In recent years, many watch brands have focused their efforts not only on setting new records in thinness but also in increasing the level of complication and complexity in ultra-thin movements and cases. Ultra-thin watchmaking is something relatively few companies excel in, and for very good reasons – added expense, technical knowledge and time to develop. Still, making an ultra-thin movement, whether its simple or complicated, is considered a statement of watchmaking at its finest.
The Development of Thinner Watches
The evolution of the ultra-thin watch didn’t begin until the development of the Lépine caliber, designed by Frenchman Jean-Antoine Lépine, in the mid 1700’s. Before then, pocket watches were designed to be fairly thick to accommodate verge escapements – mechanisms that translated rotational energy into lateral impulses. Not only did verge escapements add an unavoidable height to watch movements, they were pretty lousy timekeepers (because of the lack of a constant force mechanism). In short, while these types of watches were extremely beautiful, they were also incredibly bulky and thick.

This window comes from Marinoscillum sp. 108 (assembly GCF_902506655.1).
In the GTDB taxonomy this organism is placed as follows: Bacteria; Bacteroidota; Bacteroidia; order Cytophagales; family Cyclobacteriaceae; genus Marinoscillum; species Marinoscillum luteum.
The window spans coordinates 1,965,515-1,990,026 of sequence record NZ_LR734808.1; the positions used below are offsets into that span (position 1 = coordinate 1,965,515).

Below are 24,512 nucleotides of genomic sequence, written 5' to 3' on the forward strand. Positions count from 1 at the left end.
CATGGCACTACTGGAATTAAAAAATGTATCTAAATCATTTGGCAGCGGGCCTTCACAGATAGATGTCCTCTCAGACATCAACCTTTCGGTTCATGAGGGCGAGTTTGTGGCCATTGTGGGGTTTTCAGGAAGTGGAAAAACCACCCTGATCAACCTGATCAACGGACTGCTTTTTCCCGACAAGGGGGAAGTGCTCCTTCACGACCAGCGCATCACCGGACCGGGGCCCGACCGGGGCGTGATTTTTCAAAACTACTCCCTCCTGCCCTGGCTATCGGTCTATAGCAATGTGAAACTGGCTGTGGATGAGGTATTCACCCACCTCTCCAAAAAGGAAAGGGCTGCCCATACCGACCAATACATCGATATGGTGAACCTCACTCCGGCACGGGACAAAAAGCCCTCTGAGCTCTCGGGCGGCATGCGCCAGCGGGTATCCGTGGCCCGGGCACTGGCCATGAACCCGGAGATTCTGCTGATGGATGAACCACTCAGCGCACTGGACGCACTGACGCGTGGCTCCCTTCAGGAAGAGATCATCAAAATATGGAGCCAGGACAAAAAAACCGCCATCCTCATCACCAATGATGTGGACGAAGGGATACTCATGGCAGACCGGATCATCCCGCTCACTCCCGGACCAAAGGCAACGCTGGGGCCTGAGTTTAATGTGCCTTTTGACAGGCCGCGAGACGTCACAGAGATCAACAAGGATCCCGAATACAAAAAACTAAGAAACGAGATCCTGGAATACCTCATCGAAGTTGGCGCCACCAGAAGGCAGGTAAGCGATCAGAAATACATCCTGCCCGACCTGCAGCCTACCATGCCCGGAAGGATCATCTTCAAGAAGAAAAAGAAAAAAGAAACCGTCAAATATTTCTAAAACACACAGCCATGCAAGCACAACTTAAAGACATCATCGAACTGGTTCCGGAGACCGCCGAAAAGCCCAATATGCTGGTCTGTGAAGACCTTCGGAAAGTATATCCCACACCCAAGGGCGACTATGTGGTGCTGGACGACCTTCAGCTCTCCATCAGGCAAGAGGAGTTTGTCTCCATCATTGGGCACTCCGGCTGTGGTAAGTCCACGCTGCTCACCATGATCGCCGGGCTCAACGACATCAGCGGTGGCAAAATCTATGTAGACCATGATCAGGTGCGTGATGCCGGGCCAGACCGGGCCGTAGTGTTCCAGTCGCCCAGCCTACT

With the shift in men’s style erring on the side of slim cut garments towards in the beginning of the 1800’s, watchmakers needed to respond by pushing the limits of watch thinness. Luckily, the Lépine caliber was designed with a much flatter cylinder escapement and introduced the bridge and mainplate systems we still see today.
Jean-Antoine Lépine’s solution did away with the top plate and substituted a series of cocks and bridges to hold the upper pivots of the train wheels in place. It dramatically altered the way watches were constructed and, by the 1900’s, refinements in manufacturing techniques made it possible to design incredibly thin movements – like the LeCoultre caliber 145 which to this day holds the record for the thinnest hand wound movement in history.
Making ultra-thin movements was, and is, extremely technically challenging. It’s the domain of a very few specialist watchmakers which is why it’s an incredible achievement to break a world record with any movement. Some of our favorite brands – Piaget, Jaeger-LeCoultre and Vacheron Constantin – have managed the impossible all so that you can showcase a piece of history on your wrist each and everyday. Here are our favorite pieces that have won the title of world’s thinnest watch:
The World’s Thinnest Mechanical Watch: Piaget Altiplano 900P